Sybil “Sally Fields and Joanne Woodward, (1976 Movie Adaption)..”

Sybil is a 1973 book by Flora Rheta Schreiber about the treatment of Sybil Dorsett (a pseudonym for Shirley Ardell Mason) for dissociative identity disorder (then referred to as multiple personality disorder) by her psychoanalyst, Cornelia B. Wilbur.

The book was made into two television movies of the same name, once in 1976 and again in 2007. There has also been books published after the fact, challenging the facts of Sybil’s therapy sessions. A few examples of these are SYBIL in her own words, Sybil Exposed, and After Sybil.

Mason is given the pseudonym “Sybil” by her therapist to protect her privacy. Originally in treatment for social anxiety and memory loss, after extended therapy involving amobarbital and hypnosis interviews, Sybil manifests sixteen personalities. Wilbur encouraged Sybil’s various selves to communicate and reveal information about her life. Wilbur writes that Sybil’s multiple personality disorder was a result of the severe physical and sexual abuse she allegedly suffered at the hands of her mother, Hattie.

The book begins with a list of Sybil’s “alters”, together with the year in which each appeared to have dissociated from the central personality. The names of these selves were also changed to ensure privacy.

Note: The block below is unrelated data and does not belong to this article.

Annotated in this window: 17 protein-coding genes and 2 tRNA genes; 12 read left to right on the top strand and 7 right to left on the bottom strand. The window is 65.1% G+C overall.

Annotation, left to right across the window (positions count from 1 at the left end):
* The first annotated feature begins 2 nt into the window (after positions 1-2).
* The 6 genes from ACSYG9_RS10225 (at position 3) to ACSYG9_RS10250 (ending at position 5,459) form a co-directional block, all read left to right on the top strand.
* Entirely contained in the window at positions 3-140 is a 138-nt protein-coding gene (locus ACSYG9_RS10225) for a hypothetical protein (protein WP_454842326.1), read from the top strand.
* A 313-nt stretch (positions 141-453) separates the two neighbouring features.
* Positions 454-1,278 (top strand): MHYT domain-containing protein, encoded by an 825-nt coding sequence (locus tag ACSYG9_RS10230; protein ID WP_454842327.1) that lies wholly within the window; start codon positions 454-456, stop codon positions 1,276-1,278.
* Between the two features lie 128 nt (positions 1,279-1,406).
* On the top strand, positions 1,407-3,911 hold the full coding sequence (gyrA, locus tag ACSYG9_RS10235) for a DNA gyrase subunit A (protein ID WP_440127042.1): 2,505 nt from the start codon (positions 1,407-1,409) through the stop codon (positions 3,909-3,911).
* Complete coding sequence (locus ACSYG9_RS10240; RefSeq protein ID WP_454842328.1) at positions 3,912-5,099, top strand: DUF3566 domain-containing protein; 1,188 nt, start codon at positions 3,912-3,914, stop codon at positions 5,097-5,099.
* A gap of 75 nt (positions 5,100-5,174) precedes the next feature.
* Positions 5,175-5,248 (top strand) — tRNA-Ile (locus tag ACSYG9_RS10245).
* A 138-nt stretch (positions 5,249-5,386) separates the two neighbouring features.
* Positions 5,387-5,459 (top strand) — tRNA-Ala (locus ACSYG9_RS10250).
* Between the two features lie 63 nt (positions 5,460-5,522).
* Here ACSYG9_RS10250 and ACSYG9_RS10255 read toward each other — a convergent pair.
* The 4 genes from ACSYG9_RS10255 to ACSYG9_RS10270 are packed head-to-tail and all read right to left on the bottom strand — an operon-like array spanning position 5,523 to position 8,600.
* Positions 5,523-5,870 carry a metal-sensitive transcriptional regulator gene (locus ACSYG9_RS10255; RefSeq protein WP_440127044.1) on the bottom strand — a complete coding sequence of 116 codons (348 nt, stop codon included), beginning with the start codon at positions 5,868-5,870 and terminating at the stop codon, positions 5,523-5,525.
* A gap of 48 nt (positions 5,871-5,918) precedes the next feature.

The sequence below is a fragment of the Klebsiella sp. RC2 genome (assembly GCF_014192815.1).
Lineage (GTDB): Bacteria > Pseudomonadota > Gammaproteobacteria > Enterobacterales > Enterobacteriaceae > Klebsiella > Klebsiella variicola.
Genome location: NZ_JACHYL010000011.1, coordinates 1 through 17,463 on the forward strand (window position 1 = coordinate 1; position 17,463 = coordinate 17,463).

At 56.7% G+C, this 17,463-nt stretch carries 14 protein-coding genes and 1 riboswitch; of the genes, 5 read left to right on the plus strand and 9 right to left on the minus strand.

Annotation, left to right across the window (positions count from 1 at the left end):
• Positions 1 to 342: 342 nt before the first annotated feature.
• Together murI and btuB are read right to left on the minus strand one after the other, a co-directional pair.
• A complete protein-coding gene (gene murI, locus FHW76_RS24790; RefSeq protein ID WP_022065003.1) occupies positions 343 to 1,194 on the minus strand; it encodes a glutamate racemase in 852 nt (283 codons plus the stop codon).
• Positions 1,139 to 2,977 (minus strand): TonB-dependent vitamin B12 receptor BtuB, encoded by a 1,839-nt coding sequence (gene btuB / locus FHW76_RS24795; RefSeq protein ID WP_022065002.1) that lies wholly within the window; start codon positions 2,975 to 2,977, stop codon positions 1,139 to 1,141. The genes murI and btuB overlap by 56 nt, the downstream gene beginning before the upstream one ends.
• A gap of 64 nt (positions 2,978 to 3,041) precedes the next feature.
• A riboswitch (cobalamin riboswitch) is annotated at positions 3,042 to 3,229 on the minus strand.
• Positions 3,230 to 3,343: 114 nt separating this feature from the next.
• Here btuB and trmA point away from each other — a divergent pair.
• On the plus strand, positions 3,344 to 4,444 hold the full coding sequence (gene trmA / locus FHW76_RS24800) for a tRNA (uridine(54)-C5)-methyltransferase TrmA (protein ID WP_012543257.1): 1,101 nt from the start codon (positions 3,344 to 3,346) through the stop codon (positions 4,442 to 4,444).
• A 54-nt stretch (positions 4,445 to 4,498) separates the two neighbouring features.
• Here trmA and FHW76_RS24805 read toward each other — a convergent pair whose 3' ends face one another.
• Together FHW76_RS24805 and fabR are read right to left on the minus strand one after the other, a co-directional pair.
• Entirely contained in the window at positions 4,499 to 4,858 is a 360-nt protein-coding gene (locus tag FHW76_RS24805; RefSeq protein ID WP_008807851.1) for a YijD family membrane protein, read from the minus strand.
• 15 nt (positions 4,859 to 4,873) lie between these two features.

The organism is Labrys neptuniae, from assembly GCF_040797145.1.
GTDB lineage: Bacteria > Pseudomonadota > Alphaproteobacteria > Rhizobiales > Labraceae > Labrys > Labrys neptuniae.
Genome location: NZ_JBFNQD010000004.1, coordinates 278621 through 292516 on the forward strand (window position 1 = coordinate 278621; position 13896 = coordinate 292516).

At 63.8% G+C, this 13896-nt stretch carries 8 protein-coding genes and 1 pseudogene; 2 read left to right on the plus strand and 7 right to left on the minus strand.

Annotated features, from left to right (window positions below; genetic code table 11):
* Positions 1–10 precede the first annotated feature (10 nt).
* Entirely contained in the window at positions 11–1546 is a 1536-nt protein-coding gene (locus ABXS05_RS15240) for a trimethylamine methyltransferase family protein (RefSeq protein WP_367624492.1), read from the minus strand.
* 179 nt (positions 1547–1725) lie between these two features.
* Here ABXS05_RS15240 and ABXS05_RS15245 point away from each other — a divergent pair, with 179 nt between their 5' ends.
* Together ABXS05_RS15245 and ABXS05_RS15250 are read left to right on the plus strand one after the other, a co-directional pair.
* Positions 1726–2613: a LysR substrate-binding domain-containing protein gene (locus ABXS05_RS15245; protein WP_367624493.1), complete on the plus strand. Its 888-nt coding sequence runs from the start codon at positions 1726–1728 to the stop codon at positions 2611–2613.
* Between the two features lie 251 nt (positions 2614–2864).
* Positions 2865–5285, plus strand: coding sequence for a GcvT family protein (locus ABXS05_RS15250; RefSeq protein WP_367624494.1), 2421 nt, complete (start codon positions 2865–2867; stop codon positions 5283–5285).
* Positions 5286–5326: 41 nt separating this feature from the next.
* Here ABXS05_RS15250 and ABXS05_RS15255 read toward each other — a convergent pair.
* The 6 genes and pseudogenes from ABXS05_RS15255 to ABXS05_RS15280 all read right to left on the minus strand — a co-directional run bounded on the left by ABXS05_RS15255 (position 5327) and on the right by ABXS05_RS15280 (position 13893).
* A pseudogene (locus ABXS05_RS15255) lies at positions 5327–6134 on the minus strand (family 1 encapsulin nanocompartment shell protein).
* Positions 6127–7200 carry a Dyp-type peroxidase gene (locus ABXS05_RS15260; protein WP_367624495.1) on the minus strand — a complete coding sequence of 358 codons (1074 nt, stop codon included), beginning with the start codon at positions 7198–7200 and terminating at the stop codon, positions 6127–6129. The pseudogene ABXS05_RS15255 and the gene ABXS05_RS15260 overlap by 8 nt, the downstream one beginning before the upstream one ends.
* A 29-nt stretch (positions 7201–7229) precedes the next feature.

Sybil Isabel Dorsett (1923), the main personality
Victoria Antoinette Scharleau (1926), nicknamed Vicky, self-assured and sophisticated young French girl
Peggy Lou Baldwin (1926), assertive, enthusiastic, and often angry
Peggy Ann Baldwin (1926), a counterpart of Peggy Lou but more fearful than angry
Mary Lucinda Saunders Dorsett (1933), a thoughtful, contemplative, and maternal homebody
Marcia Lynn Dorsett (1927), an extremely emotional writer and painter
Vanessa Gail Dorsett (1935), intensely dramatic, fun loving, and a talented musician.
Mike Dorsett (1928), one of Sybil’s two male selves, a builder and a carpenter
Sid Dorsett (1928), the second of Sybil’s two male selves, a carpenter and a general handyman. Sid took his name from Sybil’s initials (Sybil Isabelle Dorsett), meaning that Mason’s personality would have been named Sam (Shirley Ardell Mason)
Nancy Lou Ann Baldwin (date undetermined), interested in politics as fulfillment of Biblical prophecy and intensely afraid of Roman Catholics
Sybil Ann Dorsett (1928), listless to the point of neurasthenia
Ruthie Dorsett (1890), a baby and one of the less developed selves
Clara Dorsett (date undetermined), intensely religious and highly critical of Sybil
Helen Dorsett (1929), intensely afraid but determined to achieve fulfillment
Marjorie Dorsett (1928), serene, vivacious, and quick to laugh
The Blonde (1946), a nameless perpetual teenager with an optimistic outlook

The book’s narrative describes Sybil’s selves gradually becoming co-conscious, able to communicate and share responsibilities, and having musical compositions and art published under their various names. Wilbur attempts to integrate Sybil’s various selves, first convincing them via hypnosis that they are all the same age, then encouraging them to merge. At the book’s end, a new, optimistic self called “The Blonde” emerges, preceding Sybil’s final integration into a single, whole individual with full knowledge of her past and present life.

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